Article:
In December 2018, we reported on Wright and Brownhill’s book, entitled “Men in Early Years Settings: Building a Mixed Gender Workforce” which highlighted the problem of the gender imbalance in the early years practitioners. At the time, less than 3% of the early years workforce were male, and despite various initiatives to try to recruit more male staff, the statistics show little improvement so far.
However, that does not mean that nothing has been done, but parliamentary infighting over Brexit (remember that?!), a quick general election and the coronavirus pandemic, have somewhat stalled the progress that might have been made. The problem has not gone away though, and we wanted to revisit the issue to keep it in the minds of recruiters, trainers and owners of early years settings.
It is thought that a lack of male staff is due to a combination of factors such as prevailing attitudes, gender stereotyping and low wages, but the impact is the same – many children are not getting as a balanced an input in their early years as they might. For some children, whose fathers are absent from their home life for example, males working in early years may be that child’s only positive male role model.
In April 2019, the then Children and Families Minister, Nadhim Zahawi, announced a £30,000 grant to support a scheme run by the Fatherhood Institute, as part of a wider funding initiative to develop the general skill level of early years practitioners. The FI grant is to help provide more male role models for children in the early years.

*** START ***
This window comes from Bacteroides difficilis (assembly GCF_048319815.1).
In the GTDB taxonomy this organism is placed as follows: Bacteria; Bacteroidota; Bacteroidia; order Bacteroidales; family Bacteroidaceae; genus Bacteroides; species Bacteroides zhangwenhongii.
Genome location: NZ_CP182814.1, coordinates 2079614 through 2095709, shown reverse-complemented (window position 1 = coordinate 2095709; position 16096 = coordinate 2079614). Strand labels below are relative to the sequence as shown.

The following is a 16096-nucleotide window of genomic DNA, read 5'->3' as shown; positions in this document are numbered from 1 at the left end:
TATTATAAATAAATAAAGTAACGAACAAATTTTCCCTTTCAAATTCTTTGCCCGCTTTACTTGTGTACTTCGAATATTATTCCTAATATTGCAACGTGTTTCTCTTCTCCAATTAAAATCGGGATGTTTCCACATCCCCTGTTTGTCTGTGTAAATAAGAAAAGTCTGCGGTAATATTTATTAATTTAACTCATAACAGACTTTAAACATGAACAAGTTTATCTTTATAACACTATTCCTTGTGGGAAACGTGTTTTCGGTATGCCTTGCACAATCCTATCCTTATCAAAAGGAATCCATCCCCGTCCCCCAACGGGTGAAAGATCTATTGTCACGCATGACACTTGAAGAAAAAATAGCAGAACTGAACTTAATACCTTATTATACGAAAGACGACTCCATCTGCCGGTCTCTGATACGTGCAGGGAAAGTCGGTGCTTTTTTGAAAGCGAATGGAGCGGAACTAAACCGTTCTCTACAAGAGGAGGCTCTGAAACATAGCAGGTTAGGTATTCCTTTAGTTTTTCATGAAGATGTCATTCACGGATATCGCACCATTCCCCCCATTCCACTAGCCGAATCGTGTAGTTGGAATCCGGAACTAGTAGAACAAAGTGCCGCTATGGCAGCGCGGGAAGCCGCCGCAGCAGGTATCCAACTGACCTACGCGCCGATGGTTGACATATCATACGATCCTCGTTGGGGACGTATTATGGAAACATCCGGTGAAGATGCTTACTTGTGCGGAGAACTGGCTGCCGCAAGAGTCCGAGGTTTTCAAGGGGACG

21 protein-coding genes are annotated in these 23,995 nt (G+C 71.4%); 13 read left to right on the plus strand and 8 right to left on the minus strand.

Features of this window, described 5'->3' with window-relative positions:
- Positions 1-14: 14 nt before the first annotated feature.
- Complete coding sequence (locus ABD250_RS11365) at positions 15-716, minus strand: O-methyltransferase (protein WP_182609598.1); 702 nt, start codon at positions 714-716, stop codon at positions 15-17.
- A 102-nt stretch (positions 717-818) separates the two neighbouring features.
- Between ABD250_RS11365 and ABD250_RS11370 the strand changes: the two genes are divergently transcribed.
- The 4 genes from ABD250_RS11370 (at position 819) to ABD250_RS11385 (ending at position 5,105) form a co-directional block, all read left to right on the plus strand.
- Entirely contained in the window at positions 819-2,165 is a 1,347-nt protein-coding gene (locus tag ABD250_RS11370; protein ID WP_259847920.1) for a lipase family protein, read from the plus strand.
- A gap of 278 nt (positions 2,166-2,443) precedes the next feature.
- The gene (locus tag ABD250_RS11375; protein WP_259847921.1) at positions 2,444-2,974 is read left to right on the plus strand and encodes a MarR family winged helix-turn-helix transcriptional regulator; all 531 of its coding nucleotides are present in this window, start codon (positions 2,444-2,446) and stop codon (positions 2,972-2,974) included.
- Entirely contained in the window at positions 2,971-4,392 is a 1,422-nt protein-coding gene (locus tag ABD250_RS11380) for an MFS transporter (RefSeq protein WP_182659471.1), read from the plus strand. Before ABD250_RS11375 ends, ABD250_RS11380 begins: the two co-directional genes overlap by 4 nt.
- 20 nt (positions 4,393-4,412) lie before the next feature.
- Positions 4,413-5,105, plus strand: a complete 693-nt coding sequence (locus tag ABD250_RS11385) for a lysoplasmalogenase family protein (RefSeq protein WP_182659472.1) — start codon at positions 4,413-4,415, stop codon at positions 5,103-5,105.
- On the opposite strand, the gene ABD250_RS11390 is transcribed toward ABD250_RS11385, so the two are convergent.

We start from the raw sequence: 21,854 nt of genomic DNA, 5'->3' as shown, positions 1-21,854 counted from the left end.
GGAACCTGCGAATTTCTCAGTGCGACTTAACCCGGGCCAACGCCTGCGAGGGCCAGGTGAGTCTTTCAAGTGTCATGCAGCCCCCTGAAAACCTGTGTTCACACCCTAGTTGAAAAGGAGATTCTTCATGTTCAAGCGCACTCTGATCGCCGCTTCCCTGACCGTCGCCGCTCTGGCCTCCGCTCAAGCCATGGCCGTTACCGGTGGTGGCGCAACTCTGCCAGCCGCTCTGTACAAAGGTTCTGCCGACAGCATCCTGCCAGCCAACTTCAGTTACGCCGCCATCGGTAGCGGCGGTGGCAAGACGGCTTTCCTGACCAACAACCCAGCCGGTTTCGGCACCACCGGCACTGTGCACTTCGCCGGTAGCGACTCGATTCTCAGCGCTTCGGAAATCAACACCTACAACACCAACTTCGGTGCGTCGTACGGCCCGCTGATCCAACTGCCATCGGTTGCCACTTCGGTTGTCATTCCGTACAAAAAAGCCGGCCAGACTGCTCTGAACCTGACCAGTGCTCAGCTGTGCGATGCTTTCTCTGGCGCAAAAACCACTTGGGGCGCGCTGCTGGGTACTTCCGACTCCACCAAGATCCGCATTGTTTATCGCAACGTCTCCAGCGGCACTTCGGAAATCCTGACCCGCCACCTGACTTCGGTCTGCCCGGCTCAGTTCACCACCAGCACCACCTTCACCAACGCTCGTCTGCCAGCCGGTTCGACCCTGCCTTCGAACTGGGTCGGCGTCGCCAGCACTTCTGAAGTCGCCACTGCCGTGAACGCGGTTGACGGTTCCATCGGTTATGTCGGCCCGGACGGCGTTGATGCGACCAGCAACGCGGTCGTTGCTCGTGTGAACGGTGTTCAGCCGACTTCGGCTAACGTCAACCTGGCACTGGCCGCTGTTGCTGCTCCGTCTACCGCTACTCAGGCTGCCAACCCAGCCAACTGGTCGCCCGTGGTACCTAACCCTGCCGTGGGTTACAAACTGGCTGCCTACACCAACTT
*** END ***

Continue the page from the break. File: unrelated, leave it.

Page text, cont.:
At the time, Nadhim Zahawi said: “Every child needs a role-model to guide them – whether that’s a parent, a close family member or friend, or someone at nursery or pre-school that makes a difference in their life. “The early years staff who support children in the first few years of their education equip them with important skills before they reach the classroom, getting them on track to succeed as they get older.
Just as parenting is a shared responsibility, so is kickstarting a child’s love of learning. I want more men to play a positive role in educating and caring for our next generation. That’s why we’re supporting the Fatherhood Institute to encourage men from all walks of life into early years careers, to give children the best start in life and be a part of this important and rewarding sector.”